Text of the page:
Algebra Key Vocabulary

Algebra Key Vocabulary

Students need to know certain algebra key vocabulary. This is a key issue that hurts a student’s chance for passing algebra. There are several misunderstandings about algebra vocabulary. The following list are the major areas of concern that if a student knows these definitions it will ensure that they can pass algebra.

Algebra

Algebra - Algebra is doing arithmetic with at least one number replaced by a letter (normally X), which is referred to as an unknown and can be either a variable or a constant. For example, you know how to do 4 + 3 = 7. This is arithmetic. If we replace 3 with x we have 4 + x = 7. We know just from looking at this that x = 3. Algebra is provides the rules to find out the value of x.

Algebra Equations

Algebra Equations - An arithmetic or algebra equation is simply an arithmetic or algebra expression with an = sign. For example the arithmetic equations 4 + 2 = 6 or 4 * 5 = 20 and the algebra equations 4 + x =5 or 4 * x = 20.

Algebra Expressions

Algebra Expressions - An arithmetic expression is a sequence of numbers and operations such as 4 + 2 or 4 * 5 or 7 / 3. (Note that we DO NOT use the symbol x to indicate multiplication because in algebra x is frequently used as an unknown or variable). An algebra expression is a sequence of numbers, letters and operations such as 5+x or 7 * x or x / 4.

Binomials

Binomials - Binomials are algebra expressions with only two terms, such as (x + 7) or (y – 15) for addition and subtractions operations only.

Completing the Square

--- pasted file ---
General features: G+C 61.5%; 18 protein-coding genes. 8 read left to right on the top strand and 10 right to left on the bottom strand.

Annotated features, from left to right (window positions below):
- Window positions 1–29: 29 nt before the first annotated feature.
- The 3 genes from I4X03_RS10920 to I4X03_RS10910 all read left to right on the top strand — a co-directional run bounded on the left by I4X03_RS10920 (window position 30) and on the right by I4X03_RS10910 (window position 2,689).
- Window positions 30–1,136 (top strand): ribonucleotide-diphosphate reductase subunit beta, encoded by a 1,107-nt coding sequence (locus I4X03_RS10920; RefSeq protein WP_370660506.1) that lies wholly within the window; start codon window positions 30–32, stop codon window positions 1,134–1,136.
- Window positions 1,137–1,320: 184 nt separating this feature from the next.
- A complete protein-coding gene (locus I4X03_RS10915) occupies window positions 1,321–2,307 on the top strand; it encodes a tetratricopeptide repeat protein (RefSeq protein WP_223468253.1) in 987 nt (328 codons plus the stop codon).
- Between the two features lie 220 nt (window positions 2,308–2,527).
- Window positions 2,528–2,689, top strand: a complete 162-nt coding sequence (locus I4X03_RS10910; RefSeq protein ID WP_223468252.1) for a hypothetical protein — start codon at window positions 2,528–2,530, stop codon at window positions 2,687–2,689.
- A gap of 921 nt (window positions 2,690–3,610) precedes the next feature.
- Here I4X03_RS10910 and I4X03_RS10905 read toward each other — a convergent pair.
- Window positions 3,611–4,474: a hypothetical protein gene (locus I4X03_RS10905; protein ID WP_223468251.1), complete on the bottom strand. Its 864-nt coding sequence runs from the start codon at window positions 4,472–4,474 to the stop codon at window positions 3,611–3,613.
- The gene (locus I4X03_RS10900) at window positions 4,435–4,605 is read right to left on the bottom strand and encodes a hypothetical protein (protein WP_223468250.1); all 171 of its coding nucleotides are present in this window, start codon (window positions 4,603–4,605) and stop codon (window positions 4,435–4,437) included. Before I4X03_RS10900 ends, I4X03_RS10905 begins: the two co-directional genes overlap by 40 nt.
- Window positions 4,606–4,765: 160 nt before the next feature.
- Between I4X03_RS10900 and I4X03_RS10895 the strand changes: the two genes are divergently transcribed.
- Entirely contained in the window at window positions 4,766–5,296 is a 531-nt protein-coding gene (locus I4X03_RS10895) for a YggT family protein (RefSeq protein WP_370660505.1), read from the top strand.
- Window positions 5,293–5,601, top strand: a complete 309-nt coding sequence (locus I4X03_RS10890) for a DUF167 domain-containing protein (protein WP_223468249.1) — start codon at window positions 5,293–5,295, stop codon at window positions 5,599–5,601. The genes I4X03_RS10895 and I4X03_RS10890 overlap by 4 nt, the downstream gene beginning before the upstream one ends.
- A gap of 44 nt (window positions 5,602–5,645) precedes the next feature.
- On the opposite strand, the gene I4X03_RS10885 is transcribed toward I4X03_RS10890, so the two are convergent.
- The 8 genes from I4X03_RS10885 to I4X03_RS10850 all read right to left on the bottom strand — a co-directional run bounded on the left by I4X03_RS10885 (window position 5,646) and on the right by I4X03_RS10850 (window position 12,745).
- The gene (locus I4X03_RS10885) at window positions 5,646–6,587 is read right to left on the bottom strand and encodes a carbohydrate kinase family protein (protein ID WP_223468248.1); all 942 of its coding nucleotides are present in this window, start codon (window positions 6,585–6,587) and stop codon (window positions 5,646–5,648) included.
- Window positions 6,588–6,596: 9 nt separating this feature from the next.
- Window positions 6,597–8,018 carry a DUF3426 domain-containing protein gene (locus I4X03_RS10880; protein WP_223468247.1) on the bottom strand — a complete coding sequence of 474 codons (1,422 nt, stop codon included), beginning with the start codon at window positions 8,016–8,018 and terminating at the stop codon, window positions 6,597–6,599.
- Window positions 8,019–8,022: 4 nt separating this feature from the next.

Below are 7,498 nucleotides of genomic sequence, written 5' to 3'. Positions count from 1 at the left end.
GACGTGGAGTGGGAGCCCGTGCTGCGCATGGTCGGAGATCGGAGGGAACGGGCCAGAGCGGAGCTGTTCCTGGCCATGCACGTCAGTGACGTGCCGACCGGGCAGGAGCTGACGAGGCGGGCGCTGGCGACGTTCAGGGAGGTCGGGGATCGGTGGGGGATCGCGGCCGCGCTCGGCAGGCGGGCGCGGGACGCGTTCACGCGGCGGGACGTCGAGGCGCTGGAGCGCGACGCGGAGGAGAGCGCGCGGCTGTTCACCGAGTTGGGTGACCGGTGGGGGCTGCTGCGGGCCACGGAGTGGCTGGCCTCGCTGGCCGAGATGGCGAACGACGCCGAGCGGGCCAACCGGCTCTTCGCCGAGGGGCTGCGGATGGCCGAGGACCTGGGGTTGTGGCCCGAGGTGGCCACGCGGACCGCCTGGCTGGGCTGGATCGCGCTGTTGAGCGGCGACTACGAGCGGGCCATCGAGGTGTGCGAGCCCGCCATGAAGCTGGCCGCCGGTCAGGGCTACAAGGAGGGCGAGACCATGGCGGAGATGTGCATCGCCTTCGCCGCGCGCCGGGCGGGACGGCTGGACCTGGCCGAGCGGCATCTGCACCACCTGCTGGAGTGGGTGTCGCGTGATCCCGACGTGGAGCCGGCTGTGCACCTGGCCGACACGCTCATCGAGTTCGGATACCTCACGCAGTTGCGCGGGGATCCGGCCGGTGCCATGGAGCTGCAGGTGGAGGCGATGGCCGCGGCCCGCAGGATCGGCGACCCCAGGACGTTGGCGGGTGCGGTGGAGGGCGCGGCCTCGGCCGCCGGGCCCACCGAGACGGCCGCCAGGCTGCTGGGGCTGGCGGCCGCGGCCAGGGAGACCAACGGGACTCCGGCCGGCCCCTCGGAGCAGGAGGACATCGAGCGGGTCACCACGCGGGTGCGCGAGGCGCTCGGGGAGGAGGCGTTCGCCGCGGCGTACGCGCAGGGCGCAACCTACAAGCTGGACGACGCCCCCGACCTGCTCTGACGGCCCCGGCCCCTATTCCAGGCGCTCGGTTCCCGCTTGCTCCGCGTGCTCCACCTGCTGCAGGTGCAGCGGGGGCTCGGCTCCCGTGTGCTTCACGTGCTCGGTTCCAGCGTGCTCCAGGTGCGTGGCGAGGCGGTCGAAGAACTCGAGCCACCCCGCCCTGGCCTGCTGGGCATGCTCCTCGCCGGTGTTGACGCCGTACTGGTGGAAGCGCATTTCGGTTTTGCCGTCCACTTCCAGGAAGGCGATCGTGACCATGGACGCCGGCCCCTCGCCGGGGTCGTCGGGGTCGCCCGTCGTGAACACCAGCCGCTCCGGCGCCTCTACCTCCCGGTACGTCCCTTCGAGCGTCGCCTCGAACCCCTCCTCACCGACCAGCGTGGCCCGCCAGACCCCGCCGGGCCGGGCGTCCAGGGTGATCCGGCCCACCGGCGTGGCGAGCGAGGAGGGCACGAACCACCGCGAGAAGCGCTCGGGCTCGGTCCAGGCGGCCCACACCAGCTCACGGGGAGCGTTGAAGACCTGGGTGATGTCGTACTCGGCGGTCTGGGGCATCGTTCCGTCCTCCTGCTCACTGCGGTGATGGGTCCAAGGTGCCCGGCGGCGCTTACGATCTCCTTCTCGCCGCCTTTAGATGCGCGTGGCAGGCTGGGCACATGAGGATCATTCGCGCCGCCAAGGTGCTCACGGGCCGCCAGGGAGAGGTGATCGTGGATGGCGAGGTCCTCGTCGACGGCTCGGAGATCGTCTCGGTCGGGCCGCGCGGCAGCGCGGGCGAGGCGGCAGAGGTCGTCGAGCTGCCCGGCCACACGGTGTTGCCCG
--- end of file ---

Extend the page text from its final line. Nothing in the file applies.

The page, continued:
One of the four methods of solving Quadratic Equations. Completing the Square is a method in which terms are added to both sides of the general Quadratic Equation ax^2+ bx + c = 0 where a, b and c are constants, such that the resulting expression on the left side is the resultant perfect square of a binomial. In other words, the result gives a perfect square trinomial that when factored is a perfect square.

Example: x^2-8x+16=0

; (x-4) (x-4) =0

Domain (All the X-Values)

The domain of a function consists of all real values of x that yields real values of y when the domain values of x are substituted for into the function. The domain is all the values of x (input) values for a function.

Exponents

In arithmetic an exponent is represented by a base number with a super scripted number such as 4^3

The base number in this case is 4 and the exponent is 3. The exponent is the number of times the base is multiplied by itself. In our example 4^3 = 4 * 4 * 4 = 64. In Algebra, the base is usually an unknown or a variable such as x. In this case our equation would become x^3 = x * x * x.

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